‘It no longer feels a great injustice that I have to die’

From The Guardian:

Roth1 Philip Roth rarely gives interviews, and I quickly find out why. It is not that he is unpleasant or rude; he just cannot be bothered with answering the same questions, over and over again. “What do you want to talk about?” Roth asks, as he sits down. Already I sense that this will be a difficult job. In September, the New York Times interviewed Roth about his work being published by The Library of America. Only two other authors (Eudora Welty and Saul Bellow) have achieved this honour while still alive. But Roth would say practically nothing to the Times’s increasingly desperate journalist.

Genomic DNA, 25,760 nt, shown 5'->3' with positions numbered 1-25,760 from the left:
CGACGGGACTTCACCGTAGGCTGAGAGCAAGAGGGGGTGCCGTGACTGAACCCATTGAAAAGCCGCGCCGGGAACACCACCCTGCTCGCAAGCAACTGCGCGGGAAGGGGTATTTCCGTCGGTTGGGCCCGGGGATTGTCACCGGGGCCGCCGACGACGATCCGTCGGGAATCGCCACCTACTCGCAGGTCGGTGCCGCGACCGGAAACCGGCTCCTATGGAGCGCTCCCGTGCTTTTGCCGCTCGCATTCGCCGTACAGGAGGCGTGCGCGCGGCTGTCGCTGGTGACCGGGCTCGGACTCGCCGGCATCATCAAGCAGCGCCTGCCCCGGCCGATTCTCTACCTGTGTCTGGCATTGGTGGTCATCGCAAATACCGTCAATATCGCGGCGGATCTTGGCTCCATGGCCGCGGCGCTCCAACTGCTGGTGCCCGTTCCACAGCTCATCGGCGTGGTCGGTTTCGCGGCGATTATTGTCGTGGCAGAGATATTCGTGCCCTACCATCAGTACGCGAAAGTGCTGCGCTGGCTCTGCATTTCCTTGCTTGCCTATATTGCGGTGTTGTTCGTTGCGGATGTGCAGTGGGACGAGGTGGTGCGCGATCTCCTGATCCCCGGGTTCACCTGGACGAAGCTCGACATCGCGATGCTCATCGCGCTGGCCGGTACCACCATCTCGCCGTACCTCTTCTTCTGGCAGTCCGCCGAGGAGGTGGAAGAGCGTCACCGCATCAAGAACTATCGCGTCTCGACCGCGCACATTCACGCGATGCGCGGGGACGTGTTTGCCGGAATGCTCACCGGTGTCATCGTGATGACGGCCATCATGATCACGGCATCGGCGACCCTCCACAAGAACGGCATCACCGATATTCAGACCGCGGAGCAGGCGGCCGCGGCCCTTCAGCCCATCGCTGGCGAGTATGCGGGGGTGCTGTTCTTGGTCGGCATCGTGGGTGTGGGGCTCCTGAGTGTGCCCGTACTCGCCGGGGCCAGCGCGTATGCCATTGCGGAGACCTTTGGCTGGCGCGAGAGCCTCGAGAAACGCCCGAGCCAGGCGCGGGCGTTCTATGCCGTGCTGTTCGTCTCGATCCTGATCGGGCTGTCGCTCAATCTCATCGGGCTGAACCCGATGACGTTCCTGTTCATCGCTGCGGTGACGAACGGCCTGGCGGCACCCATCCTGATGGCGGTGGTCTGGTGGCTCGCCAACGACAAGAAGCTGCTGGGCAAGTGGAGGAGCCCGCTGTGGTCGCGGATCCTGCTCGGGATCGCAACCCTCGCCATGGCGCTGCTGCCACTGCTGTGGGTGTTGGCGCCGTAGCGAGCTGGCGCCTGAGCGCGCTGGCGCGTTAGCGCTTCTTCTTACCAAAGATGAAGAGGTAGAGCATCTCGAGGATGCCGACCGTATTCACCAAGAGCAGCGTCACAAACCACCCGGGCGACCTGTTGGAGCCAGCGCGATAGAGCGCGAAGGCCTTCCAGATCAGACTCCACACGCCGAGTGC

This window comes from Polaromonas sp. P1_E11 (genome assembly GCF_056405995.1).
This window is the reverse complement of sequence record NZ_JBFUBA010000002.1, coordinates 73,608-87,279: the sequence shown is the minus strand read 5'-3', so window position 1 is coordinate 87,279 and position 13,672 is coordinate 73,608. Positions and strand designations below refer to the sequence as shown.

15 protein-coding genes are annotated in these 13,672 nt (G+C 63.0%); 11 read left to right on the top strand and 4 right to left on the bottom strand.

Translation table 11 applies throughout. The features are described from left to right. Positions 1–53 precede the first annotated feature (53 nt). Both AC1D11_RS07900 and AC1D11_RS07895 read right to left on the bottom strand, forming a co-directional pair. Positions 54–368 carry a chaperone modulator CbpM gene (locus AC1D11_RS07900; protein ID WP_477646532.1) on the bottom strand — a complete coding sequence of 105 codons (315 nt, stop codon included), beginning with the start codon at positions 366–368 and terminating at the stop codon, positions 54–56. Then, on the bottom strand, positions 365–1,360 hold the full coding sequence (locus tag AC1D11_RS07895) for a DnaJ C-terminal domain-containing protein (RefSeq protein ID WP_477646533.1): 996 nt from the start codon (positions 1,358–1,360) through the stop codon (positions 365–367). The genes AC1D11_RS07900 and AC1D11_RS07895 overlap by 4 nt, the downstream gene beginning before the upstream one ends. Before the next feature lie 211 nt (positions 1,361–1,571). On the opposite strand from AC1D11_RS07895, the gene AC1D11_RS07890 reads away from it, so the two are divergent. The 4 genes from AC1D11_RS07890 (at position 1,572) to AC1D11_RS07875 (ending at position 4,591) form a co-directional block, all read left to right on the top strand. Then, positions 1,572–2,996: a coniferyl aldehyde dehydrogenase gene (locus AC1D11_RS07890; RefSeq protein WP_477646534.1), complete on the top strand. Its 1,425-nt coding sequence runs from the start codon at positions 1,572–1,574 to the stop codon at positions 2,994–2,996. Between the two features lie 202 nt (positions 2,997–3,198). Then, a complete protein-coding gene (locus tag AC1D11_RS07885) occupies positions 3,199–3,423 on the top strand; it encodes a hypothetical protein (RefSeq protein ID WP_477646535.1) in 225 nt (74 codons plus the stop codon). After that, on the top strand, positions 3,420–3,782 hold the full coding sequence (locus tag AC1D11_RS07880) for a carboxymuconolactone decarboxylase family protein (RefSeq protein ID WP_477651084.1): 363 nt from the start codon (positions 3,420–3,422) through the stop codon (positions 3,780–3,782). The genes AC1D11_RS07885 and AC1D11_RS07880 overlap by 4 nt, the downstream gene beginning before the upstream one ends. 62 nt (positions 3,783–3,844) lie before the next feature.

We are sitting in a backroom of Roth’s literary agency in midtown New York. The room is full of books by Salman Rushdie. “It’s probably wisest to place the Rushdie room in the back,” Roth says – without smiling. He has arrived from his home in rural Connecticut to give an interview about The Plot Against America, which was published in America and Britain a while back, but is only just being published in my home country of Denmark. The book imagines Charles Lindbergh, king of the skies, winning the presidential election in 1940 and establishing an alliance with Hitler.

Jews appear everywhere in Roth’s books, but this one seems to be Roth’s great Jewish history. “Jewish?” he says. “It’s my most American book. It’s about America. About America. It’s an American dystopia. You would never tell Ralph Ellison that Invisible Man is his most Negro book, would you?” He looks at me. “Would you?”

More here.